Raheem Mir: Shattering Gender Stereotypes Within Kathak

Raheem Mir: Shattering Gender Stereotypes Within Kathak

Through his performances, Raheem has challenged the concept of gender roles within Kathak. Exploring an artist’s outer aesthetics and immersing them within a community that dictates long-established and conventional roles in society. Identity. It’s a puzzling concept. I am a man. I want to dance as a woman. I do not want to be a

Through his performances, Raheem has challenged the concept of gender roles within Kathak. Exploring an artist’s outer aesthetics and immersing them within a community that dictates long-established and conventional roles in society.

Identity. It’s a puzzling concept.

I am a man. I want to dance as a woman. I do not want to be a woman.

Dance, art, any form of artistic expression should not be confined to a set of limitations or rules. Rules within a concept as fluid as gender achieve nothing but restrict the artist from their full potential of silent articulation. So why cling onto a tradition within a society that has spent its modern years fighting for this freedom of expression.

We sat down and spoke to Raheem Mir; a Kathak dancer, an actor, and I guess you could call him somewhat of an activist. Through his performances, Raheem has challenged the concept of gender roles within Kathak. Exploring an artist’s outer aesthetics and immersing them within a community that dictates long-established and conventional roles in society.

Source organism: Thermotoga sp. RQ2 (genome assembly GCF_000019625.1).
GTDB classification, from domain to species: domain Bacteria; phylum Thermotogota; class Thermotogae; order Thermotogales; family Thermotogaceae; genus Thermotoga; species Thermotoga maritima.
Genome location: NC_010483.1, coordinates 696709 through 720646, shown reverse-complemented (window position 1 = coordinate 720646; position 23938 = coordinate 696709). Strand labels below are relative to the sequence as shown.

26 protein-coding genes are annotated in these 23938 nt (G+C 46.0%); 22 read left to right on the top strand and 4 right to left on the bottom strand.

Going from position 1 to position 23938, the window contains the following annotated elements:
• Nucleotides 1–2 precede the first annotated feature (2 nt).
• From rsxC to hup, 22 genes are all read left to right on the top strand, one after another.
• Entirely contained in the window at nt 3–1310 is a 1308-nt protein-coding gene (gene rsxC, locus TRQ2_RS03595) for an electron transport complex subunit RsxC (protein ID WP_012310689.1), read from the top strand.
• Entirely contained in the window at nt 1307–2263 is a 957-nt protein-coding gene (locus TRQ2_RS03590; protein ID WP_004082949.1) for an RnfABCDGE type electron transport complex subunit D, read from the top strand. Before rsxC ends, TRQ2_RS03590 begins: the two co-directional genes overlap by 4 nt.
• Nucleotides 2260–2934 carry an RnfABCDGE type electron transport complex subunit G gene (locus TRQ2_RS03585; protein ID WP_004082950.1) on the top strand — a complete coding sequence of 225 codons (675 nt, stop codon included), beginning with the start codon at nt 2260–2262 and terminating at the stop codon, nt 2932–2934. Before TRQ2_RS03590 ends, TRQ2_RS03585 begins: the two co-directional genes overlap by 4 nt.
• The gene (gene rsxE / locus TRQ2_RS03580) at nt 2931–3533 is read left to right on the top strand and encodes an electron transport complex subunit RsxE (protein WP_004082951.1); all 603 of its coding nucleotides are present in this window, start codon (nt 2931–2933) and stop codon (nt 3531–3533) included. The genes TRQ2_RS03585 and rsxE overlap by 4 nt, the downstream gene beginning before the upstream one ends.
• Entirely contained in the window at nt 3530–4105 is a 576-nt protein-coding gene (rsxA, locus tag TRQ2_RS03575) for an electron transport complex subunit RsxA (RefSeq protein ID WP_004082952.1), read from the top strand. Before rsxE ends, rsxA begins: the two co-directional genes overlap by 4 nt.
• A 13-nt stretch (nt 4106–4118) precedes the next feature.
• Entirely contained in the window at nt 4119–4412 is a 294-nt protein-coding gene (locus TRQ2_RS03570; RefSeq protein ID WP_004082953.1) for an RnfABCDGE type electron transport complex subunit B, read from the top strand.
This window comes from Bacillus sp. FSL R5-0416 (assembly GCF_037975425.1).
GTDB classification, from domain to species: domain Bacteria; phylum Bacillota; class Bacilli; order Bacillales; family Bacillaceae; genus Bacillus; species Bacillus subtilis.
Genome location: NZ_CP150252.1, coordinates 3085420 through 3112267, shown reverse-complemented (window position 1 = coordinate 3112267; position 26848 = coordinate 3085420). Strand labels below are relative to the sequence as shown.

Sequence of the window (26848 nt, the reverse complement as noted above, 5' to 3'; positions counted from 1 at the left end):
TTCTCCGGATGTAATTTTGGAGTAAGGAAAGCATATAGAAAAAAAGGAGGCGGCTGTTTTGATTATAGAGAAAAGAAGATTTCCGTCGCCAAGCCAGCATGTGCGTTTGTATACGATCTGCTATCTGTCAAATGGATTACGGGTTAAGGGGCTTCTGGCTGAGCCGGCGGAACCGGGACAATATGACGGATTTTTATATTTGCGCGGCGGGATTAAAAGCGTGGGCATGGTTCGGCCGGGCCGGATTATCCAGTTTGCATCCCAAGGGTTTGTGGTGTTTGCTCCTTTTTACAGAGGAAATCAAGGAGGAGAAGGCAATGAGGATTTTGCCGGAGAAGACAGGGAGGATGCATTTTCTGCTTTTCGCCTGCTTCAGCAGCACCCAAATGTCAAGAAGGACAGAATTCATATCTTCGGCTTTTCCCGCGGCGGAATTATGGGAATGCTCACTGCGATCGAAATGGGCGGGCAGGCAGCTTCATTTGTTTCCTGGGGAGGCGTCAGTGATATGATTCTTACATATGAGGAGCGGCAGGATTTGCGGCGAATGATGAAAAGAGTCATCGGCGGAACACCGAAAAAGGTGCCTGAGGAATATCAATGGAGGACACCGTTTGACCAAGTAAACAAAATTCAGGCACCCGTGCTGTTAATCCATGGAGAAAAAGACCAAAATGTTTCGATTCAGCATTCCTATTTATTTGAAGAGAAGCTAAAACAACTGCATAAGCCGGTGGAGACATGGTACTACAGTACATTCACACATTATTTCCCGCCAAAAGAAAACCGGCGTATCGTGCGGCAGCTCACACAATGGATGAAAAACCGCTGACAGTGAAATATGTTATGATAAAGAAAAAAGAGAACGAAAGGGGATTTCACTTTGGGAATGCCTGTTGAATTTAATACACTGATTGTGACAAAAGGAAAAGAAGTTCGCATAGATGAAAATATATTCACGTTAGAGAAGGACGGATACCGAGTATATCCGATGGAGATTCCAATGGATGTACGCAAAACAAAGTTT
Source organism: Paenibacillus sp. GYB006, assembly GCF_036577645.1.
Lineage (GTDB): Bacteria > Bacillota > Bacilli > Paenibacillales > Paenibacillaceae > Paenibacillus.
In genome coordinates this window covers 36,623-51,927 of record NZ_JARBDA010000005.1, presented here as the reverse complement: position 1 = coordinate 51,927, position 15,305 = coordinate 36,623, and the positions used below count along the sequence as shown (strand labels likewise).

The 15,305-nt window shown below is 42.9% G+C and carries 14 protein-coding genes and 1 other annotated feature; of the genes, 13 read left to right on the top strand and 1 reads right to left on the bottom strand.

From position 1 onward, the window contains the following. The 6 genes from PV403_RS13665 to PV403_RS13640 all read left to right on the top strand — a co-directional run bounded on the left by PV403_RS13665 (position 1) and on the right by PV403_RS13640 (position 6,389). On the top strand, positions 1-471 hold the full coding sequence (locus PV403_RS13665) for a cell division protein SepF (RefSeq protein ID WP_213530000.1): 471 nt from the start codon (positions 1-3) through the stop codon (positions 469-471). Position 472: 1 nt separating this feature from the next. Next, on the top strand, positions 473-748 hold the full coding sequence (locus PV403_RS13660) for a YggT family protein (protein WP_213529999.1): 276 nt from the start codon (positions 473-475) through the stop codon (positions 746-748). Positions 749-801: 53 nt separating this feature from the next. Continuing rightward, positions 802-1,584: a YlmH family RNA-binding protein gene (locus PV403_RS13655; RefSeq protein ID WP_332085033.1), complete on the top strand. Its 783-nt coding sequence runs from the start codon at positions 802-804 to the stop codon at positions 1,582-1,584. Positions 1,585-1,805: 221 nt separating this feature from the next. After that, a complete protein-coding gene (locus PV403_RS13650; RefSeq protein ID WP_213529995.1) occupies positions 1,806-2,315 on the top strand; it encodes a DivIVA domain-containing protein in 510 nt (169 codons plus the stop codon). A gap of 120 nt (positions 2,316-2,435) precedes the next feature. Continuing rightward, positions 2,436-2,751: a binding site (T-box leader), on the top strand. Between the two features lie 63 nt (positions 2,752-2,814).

Kathak is one of eight forms of Indian classical dance. Its roots derive from the North of India, and its history travels across the country, having now reached out to every corner of the globe. It started in the ancient temples of India and expanded to the courts of the Mughal emperors. Kathak has slowly begun to shed its original identity of being a simple form of story-telling and has begun to delve into an abstract exploration of rhythm and movement.

Also read here about women entering drag and emerging as successful Drag Kings.

Even so, we continue to turn a blind eye to those who not only want to explore new rhythms, but also want to venture into a world of gender ?uidity. Why doesn’t our culture allow a man dress like a woman and perform with as much respect and authority as a woman portraying a female voice? Why is it immediately seen as a ‘comedy act’? Is it wishful thinking to believe it should receive a response as indifferent as that received by a women swanning around the 1920s in a pair of skinny jeans?

Have a listen to the podcast, keep an open mind, and don’t take the idea of a padded bra too lightly.

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